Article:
The strike against General Motors entered its fourth day on Thursday amid signs that the dispute is affecting suppliers.
The company and the United Auto Workers union met again to negotiate a new contract, with the strike by nearly 50,000 hourly workers having spread across 31 factories and 21 other facilities in nine states primarily in the Midwest.
The dispute is starting to be felt by some of GM’s 10,000 suppliers, with Nexteer Automotive saying it will have to temporarily reduce its workforce in the coming days. The company makes electric and hydraulic power steering systems, steering columns, and driveline systems.
“We will continue to monitor the situation and update our employees as we learn more,” Dennis Hoeg, a Nexteer vice president, told the Detroit News. “Our goal is to return to full production as quickly as possible.”
Continental AG and Denso International America were both continuing to monitor the situation. “We remain hopeful that both sides will find a quick and agreeable resolution,” a Denso spokesman said.
Suppliers generally deliver goods to GM on a just-in-time basis, shortly before they are put onto vehicles along the assembly lines. “Experts says the strike could eventually lead to a ripple effect with hundreds of thousands of U.S. workers being laid off as the impact of the strike spreads,” CNN reported.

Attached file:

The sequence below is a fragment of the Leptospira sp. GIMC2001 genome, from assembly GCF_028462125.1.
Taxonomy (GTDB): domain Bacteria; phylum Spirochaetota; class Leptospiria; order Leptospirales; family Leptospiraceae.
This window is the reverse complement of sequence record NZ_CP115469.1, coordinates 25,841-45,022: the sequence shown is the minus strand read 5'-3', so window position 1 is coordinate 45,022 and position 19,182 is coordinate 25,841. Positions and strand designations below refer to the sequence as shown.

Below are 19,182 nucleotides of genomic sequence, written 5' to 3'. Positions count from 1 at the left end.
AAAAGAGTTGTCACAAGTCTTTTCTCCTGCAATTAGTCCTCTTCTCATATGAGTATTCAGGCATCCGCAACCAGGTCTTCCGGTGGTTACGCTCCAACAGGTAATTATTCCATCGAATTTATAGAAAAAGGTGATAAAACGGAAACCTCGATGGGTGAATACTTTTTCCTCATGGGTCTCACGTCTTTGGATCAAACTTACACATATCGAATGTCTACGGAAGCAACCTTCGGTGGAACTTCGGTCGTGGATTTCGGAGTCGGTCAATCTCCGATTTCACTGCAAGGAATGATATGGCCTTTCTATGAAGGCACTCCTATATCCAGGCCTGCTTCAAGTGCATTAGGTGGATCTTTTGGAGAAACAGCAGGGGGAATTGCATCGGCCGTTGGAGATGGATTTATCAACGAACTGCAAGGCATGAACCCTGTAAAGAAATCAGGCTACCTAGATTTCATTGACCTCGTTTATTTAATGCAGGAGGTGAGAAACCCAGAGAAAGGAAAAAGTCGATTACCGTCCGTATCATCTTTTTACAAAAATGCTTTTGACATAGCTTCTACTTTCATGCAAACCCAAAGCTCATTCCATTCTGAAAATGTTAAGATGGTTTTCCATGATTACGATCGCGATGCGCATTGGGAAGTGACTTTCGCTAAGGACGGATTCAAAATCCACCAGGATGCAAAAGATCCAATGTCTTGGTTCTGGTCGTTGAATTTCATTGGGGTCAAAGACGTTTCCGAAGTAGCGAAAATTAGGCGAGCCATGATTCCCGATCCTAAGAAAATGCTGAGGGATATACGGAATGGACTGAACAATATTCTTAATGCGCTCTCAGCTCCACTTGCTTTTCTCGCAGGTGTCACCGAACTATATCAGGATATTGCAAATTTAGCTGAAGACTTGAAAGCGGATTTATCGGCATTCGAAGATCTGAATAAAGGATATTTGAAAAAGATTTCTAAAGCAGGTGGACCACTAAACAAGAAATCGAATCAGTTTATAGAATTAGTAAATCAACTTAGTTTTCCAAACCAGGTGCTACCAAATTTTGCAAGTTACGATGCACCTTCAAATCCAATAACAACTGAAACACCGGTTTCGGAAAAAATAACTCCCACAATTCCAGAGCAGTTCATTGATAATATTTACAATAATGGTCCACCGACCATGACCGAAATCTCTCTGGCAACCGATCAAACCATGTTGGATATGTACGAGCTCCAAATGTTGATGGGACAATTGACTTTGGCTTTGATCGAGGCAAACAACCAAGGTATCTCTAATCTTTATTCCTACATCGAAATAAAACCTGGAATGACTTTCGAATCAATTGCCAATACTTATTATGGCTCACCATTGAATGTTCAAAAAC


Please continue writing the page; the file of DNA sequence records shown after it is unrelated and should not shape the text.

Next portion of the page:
Negotiators for the union and GM are working through differences on wages, health care and seniority for temporary employees, among other issues.
“The fact that they are still talking is good news,” said Marick Masters, a business professor at Wayne State University, told the Detroit News, while adding that the union “will fight tooth and nail” to keep health care benefits.
According to a source cited by the Detroit Free Press, GM has proposed that workers pay 15% of their health care costs, up from the current estimated level of 3%. GM and Ford each spend $1 billion a year on worker health care, which some industry observers consider unsustainable.